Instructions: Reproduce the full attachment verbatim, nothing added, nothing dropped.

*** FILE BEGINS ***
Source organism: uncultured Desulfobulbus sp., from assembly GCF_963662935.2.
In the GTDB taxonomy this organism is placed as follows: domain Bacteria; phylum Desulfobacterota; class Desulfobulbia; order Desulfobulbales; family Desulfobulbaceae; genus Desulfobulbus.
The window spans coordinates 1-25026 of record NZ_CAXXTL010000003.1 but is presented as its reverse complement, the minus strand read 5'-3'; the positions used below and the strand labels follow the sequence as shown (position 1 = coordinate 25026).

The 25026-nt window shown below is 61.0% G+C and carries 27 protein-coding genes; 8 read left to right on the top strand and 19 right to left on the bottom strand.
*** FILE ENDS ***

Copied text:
Source organism: uncultured Desulfobulbus sp., from assembly GCF_963662935.2.
In the GTDB taxonomy this organism is placed as follows: domain Bacteria; phylum Desulfobacterota; class Desulfobulbia; order Desulfobulbales; family Desulfobulbaceae; genus Desulfobulbus.
The window spans coordinates 1-25026 of record NZ_CAXXTL010000003.1 but is presented as its reverse complement, the minus strand read 5'-3'; the positions used below and the strand labels follow the sequence as shown (position 1 = coordinate 25026).

The 25026-nt window shown below is 61.0% G+C and carries 27 protein-coding genes; 8 read left to right on the top strand and 19 right to left on the bottom strand.